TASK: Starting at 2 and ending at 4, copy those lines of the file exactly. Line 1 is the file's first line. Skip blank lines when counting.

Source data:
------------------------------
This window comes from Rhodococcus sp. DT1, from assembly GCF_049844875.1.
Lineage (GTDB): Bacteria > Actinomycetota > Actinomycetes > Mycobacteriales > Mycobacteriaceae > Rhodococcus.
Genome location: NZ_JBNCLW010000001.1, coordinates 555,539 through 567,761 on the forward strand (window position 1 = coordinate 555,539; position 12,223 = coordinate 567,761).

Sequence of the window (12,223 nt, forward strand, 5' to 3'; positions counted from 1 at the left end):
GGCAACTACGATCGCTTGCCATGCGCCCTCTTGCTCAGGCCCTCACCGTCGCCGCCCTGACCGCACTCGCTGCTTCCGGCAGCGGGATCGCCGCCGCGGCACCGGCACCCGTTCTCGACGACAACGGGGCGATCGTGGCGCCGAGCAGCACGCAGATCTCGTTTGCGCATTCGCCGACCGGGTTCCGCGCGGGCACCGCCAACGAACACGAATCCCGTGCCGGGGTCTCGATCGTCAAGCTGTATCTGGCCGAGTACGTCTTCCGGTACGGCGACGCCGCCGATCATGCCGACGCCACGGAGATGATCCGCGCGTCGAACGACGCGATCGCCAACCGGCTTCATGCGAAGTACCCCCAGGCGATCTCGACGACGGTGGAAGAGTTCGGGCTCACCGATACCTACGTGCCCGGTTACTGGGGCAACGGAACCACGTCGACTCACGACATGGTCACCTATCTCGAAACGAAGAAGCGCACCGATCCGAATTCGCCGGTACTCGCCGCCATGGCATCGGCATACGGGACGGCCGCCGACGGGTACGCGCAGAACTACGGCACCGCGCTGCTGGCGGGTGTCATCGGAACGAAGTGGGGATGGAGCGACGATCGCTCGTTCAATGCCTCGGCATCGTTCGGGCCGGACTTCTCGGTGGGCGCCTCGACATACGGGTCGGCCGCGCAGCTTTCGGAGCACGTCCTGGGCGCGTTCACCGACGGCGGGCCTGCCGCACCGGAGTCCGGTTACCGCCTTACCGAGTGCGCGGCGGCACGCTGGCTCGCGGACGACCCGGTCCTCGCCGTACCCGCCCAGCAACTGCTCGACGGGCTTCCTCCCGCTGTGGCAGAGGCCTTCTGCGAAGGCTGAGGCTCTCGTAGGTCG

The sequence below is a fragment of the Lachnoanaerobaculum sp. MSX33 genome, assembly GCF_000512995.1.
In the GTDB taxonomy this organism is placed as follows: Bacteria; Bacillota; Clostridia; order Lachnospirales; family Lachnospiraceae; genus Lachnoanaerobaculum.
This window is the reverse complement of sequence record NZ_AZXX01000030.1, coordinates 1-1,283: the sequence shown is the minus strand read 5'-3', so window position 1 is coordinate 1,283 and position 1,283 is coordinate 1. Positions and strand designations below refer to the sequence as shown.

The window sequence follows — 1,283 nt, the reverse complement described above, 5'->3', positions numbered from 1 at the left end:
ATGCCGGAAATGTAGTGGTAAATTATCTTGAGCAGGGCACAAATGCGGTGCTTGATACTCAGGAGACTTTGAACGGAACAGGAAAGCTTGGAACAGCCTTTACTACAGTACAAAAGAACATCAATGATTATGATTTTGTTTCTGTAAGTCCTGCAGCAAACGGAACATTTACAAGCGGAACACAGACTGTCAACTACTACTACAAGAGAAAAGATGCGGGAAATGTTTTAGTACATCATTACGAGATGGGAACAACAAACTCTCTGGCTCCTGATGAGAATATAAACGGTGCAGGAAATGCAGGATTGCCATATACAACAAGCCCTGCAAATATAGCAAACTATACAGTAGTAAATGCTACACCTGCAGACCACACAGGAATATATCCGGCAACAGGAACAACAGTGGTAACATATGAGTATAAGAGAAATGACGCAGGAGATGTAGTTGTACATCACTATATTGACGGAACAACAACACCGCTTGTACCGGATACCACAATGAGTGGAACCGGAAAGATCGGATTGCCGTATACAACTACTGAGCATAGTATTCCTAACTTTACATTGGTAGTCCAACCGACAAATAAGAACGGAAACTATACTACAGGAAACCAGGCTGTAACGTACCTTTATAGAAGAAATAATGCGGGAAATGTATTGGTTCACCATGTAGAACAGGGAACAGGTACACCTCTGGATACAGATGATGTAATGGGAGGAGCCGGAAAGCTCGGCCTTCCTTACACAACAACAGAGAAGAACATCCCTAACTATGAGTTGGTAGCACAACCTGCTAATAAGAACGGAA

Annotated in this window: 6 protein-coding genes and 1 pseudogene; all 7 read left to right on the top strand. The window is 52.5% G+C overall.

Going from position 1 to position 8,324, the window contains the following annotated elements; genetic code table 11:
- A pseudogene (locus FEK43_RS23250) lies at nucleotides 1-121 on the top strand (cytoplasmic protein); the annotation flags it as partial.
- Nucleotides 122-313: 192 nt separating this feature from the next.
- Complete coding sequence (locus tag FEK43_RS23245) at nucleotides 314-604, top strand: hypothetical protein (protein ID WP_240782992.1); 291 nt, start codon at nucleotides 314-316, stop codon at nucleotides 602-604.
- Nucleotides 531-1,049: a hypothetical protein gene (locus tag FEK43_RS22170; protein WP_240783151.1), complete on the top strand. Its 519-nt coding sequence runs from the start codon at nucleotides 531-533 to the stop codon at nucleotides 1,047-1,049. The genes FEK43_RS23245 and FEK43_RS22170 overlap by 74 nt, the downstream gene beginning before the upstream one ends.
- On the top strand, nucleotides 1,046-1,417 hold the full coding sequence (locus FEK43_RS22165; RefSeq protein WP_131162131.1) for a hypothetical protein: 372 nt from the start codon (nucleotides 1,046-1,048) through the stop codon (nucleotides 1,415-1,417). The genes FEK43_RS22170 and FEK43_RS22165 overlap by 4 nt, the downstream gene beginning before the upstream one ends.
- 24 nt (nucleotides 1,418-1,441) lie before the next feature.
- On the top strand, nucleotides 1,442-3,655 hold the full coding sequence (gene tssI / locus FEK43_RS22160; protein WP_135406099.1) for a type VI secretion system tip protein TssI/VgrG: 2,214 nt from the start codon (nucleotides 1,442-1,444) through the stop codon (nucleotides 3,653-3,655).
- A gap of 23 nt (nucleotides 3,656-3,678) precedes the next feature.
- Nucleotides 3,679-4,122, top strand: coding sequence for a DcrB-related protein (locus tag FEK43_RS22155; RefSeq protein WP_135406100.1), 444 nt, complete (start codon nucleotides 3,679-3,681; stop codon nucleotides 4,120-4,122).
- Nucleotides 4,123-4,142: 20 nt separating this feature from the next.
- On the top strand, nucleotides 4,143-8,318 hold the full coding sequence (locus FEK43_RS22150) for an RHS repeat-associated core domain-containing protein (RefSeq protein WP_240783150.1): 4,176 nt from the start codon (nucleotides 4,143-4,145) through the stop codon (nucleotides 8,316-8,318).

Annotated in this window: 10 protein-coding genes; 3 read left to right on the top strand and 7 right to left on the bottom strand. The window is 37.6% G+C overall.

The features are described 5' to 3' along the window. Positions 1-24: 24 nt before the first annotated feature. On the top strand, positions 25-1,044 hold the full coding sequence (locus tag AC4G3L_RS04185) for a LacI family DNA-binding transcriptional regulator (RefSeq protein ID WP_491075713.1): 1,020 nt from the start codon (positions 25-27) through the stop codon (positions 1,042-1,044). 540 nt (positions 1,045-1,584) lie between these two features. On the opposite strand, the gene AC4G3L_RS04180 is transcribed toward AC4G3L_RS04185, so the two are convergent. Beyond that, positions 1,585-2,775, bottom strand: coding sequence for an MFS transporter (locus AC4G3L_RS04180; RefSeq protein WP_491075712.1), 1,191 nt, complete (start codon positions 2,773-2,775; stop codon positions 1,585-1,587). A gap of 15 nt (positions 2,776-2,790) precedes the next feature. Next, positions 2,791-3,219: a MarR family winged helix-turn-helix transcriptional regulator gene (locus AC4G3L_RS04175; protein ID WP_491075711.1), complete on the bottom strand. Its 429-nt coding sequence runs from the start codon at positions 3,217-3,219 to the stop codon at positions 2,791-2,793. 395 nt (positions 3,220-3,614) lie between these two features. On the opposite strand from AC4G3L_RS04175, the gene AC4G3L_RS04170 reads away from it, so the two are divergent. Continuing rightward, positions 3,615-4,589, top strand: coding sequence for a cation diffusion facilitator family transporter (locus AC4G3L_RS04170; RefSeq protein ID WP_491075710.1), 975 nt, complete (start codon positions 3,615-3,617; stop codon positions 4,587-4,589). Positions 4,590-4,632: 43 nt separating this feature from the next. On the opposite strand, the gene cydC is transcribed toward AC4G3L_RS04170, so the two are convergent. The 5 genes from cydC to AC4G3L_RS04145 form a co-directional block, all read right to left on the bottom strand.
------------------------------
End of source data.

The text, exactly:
Lineage (GTDB): Bacteria > Actinomycetota > Actinomycetes > Mycobacteriales > Mycobacteriaceae > Rhodococcus.
Genome location: NZ_JBNCLW010000001.1, coordinates 555,539 through 567,761 on the forward strand (window position 1 = coordinate 555,539; position 12,223 = coordinate 567,761).

Sequence of the window (12,223 nt, forward strand, 5' to 3'; positions counted from 1 at the left end):